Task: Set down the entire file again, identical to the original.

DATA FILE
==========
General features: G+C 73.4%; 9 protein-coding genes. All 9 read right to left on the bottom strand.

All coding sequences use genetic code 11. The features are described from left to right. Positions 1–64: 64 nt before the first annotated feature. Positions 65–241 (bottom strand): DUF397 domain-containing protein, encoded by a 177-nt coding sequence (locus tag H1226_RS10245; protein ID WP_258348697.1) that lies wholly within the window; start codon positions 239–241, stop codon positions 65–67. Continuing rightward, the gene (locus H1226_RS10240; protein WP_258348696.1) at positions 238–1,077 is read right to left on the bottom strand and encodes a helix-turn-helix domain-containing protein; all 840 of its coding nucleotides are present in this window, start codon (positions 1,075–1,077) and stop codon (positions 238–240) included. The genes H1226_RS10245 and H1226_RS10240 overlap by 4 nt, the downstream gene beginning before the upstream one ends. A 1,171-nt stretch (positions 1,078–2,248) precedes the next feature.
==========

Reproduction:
General features: G+C 73.4%; 9 protein-coding genes. All 9 read right to left on the bottom strand.

All coding sequences use genetic code 11. The features are described from left to right. Positions 1–64: 64 nt before the first annotated feature. Positions 65–241 (bottom strand): DUF397 domain-containing protein, encoded by a 177-nt coding sequence (locus tag H1226_RS10245; protein ID WP_258348697.1) that lies wholly within the window; start codon positions 239–241, stop codon positions 65–67. Continuing rightward, the gene (locus H1226_RS10240; protein WP_258348696.1) at positions 238–1,077 is read right to left on the bottom strand and encodes a helix-turn-helix domain-containing protein; all 840 of its coding nucleotides are present in this window, start codon (positions 1,075–1,077) and stop codon (positions 238–240) included. The genes H1226_RS10245 and H1226_RS10240 overlap by 4 nt, the downstream gene beginning before the upstream one ends. A 1,171-nt stretch (positions 1,078–2,248) precedes the next feature.